Trying to kick the coffee habit? If you want to live longer, you might want to rethink giving up your three daily cappuccinos. A new study found that drinking coffee could lower your risk of death.
Researchers from the National Institutes of Health gathered information from 229,119 men and 173,141 women who were part of the AARP Diet and Health Study, making this the largest study of coffee.
After 13 years, men who drank two to three cups of coffee a day had a 10 percent lower chance of dying, compared to men who didn’t drink coffee. Women who drank the same amount had a 13 percent decreased risk.
Coffee drinkers also had a lower risk of dying from specific diseases, such as respiratory disease, heart disease, diabetes, as well as injuries and accidents. The risk of dying from cancer, however, was not lower for women who drank coffee, and was slightly higher for male coffee drinkers.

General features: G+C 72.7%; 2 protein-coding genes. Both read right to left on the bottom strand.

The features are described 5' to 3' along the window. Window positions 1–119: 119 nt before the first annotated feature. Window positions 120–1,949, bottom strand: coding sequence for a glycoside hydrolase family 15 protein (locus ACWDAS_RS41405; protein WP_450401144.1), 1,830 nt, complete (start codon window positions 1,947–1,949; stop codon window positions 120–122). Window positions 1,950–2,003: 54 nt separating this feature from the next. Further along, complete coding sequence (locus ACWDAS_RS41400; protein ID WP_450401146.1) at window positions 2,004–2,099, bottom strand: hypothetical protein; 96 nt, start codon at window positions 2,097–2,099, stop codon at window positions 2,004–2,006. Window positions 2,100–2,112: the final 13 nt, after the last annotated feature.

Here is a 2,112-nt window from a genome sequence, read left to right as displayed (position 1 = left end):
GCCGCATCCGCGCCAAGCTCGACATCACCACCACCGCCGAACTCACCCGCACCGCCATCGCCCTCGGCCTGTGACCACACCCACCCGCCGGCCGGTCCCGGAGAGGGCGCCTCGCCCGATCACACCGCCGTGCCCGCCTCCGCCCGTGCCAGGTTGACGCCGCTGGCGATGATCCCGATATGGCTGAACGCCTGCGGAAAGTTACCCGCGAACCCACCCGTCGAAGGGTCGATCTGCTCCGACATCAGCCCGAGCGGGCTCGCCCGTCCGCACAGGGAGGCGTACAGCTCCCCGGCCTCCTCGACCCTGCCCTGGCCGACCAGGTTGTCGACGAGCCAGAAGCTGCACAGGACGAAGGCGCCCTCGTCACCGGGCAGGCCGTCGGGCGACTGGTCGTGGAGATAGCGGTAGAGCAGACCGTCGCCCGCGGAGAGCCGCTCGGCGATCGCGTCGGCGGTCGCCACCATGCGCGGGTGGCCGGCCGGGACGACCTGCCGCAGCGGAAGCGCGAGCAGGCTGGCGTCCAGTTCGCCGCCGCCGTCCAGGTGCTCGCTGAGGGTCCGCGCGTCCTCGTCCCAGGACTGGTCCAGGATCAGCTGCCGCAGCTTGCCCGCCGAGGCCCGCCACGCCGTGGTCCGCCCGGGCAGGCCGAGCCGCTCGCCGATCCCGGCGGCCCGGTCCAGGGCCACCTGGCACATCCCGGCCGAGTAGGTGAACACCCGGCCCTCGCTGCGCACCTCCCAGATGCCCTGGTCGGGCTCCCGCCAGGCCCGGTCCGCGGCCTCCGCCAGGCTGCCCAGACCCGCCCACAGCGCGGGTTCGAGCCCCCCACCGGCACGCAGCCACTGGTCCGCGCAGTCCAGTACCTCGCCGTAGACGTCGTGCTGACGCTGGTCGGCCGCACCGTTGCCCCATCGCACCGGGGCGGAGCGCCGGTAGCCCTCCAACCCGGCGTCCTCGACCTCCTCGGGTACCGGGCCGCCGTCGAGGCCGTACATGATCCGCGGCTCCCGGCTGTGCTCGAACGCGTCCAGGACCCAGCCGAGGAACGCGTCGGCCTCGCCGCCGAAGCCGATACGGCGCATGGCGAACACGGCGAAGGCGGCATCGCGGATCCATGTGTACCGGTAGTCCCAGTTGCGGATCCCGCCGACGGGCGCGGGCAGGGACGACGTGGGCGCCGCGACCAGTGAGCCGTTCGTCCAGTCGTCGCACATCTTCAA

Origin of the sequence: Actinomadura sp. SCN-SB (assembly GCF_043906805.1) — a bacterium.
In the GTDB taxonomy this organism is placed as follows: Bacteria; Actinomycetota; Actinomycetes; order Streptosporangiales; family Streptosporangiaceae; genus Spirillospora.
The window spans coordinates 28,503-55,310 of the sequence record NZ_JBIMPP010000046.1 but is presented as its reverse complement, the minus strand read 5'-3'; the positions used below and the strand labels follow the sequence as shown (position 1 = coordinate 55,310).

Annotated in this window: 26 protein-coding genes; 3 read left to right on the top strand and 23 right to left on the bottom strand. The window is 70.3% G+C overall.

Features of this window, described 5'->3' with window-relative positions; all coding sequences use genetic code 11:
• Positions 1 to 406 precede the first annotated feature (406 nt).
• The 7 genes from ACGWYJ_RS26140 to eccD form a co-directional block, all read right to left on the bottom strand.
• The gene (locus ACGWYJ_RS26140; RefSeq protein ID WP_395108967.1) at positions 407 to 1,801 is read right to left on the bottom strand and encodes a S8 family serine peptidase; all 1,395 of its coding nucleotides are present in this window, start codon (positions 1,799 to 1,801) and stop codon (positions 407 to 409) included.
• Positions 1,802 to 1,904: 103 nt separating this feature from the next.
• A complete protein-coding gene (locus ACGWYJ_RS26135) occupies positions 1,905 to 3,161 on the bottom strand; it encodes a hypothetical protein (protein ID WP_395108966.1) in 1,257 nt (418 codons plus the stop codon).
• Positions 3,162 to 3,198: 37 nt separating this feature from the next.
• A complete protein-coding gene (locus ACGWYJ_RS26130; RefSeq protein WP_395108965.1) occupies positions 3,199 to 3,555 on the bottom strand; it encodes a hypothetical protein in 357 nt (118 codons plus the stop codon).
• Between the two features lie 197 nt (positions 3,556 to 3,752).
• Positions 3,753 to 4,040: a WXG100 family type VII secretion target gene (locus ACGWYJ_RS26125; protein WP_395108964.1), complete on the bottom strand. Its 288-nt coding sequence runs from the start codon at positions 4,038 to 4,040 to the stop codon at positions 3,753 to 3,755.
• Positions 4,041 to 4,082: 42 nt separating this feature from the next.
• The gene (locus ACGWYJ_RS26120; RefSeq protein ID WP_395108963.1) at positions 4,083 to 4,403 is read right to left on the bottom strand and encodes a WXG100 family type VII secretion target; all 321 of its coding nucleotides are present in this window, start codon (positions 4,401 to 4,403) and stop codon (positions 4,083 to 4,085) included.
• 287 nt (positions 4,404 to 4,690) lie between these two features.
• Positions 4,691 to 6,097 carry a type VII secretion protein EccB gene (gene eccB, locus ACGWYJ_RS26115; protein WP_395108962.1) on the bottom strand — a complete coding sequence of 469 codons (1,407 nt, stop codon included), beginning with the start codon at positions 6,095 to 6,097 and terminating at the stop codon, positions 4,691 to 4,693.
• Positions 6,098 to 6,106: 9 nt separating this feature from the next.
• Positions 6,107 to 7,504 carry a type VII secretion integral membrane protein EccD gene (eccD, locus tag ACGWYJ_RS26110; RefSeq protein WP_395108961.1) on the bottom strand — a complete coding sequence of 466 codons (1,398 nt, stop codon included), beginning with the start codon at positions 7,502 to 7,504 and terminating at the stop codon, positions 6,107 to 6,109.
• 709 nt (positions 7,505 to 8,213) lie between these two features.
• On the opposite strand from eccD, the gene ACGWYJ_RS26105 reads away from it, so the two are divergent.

The current study, published in the New England Journal of Medicine, tried to overcome some of the shortcomings of the previous research. This included taking into account the fact that many coffee drinkers also smoke tobacco, which tends to increase the risk of death.
While this is the largest study to examine the benefits of coffee, more research is needed to determine whether coffee can directly help people live longer.
The beneficial results seen in the study, however, were true for both caffeinated and decaffeinated coffee. This makes that afternoon trip to the coffee shop a little more enjoyable.